I think that the overplaying of the Dean Scream may have been one of the biggest injustices ever done to a presidential candidate by the media, but in the long run, maybe the party is better off for having him in the internal role that he’s excelled at.
Intrade is small enough to be manipulated, if you have a little spare change, and therefore its predictions aren’t trustworthy. Double-check any important prodictions with the Iowa Electronic Market and Betfair.
There are McCain supporters out there who are willing to spend, and lose, large amounts of money to influence an outlying marker of the campaign’s success.
Thanks to John Gruber for pointing to Austrian coverage of last night’s debate, complete with this bizarre picture of McCain. I think the caption says that he was reacting after he mistakenly turned the wrong direction to shake hands with the moderator. But there couldn’t be a worse image to sum up his debate performance last night:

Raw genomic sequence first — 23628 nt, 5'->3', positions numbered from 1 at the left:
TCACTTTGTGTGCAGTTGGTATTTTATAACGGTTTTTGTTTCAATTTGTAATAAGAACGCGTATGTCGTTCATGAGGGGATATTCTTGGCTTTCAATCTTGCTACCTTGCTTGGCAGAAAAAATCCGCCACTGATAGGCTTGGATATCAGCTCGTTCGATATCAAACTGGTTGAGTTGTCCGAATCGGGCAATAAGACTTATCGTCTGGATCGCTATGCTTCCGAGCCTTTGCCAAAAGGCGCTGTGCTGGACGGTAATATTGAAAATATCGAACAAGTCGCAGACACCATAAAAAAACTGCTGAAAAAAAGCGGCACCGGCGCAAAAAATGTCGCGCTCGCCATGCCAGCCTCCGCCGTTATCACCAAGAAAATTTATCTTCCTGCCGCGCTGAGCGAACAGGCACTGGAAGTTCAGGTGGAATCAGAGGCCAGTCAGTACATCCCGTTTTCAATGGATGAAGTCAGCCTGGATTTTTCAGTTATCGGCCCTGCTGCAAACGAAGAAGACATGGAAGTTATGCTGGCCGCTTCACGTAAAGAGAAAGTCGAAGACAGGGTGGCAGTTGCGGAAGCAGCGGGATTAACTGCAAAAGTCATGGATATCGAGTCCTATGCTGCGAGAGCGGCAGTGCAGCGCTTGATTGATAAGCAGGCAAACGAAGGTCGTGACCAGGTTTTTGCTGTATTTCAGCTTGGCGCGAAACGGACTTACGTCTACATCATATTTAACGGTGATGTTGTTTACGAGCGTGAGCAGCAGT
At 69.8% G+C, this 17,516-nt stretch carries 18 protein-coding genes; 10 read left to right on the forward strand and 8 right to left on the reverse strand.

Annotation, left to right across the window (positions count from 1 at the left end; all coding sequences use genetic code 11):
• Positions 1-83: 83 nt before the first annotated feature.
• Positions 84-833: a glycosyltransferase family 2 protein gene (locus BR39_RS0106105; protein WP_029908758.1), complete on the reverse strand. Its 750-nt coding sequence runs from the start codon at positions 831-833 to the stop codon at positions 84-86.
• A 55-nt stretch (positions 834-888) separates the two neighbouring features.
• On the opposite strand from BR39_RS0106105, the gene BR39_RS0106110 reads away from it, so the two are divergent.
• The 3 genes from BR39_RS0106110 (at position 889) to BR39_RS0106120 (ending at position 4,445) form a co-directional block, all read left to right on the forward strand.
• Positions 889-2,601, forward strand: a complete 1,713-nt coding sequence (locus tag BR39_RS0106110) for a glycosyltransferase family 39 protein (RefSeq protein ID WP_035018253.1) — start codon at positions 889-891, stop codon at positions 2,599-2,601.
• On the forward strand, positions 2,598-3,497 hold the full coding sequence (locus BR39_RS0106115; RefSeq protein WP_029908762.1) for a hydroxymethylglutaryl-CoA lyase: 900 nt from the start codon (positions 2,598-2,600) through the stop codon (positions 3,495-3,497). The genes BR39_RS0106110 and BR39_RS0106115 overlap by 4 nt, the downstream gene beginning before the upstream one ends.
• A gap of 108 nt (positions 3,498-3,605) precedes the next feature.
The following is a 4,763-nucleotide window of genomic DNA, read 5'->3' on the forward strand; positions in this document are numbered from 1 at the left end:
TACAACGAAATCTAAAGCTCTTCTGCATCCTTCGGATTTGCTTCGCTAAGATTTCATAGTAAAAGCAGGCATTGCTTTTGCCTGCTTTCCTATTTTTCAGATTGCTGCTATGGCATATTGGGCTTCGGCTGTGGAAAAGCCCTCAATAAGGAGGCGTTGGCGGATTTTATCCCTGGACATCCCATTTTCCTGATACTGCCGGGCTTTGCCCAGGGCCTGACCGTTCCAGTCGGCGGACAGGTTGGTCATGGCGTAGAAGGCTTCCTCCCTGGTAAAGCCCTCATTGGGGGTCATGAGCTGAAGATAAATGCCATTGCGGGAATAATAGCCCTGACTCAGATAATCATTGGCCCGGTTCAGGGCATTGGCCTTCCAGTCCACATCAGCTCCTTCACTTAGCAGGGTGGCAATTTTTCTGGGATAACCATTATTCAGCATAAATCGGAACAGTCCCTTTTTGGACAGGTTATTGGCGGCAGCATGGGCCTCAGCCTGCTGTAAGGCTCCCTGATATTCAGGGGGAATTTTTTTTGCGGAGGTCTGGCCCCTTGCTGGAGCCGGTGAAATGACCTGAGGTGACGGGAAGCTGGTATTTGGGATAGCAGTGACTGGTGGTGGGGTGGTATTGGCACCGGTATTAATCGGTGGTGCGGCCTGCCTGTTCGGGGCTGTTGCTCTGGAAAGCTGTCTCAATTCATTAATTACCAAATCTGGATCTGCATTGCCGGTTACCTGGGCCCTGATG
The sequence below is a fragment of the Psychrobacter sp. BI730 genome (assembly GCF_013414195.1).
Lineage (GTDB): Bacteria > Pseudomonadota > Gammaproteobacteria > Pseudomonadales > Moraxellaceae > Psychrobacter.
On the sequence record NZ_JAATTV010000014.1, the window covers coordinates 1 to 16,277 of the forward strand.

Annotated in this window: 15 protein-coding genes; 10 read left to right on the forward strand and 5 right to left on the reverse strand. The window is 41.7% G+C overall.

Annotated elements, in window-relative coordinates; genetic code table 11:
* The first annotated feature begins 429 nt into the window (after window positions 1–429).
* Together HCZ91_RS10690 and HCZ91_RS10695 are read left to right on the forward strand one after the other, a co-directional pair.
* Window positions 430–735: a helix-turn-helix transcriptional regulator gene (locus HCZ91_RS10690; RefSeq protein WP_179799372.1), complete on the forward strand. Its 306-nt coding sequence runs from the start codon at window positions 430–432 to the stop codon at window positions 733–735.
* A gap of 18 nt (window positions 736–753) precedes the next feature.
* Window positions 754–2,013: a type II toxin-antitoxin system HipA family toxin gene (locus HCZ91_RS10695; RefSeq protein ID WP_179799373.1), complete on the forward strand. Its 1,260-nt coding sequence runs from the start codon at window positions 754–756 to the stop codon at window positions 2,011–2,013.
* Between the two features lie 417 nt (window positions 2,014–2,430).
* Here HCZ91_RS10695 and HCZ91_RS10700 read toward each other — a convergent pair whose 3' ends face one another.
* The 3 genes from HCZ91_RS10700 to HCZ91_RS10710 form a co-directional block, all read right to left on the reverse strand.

What does it say about our politics that one party regularly tries to engage new voters and the other regularly tries to suppress them? If you believe the complaints from the GOP, they’re just trying to stave off widespread vote fraud. But study after study has shown that there is no widespread vote fraud conspiracy, which surely the Republicans know full well. Salon’s article Behind the GOP’s voter fraud hysteria covers some of the studies, including the fact that from 2002 to 2005 only one person was found guilty of registration fraud, 20 were found guilty of voting while ineligible and five people were found guilty of voting more than once, while the GOP worked to ensure that thousands more were disenfranchised.
And that’s really what the voter fraud suppression efforts are about: disenfranchisement on a massive scale.
Hey, Republicans: how about you go out and register your own voters rather than suppressing newly registered ones?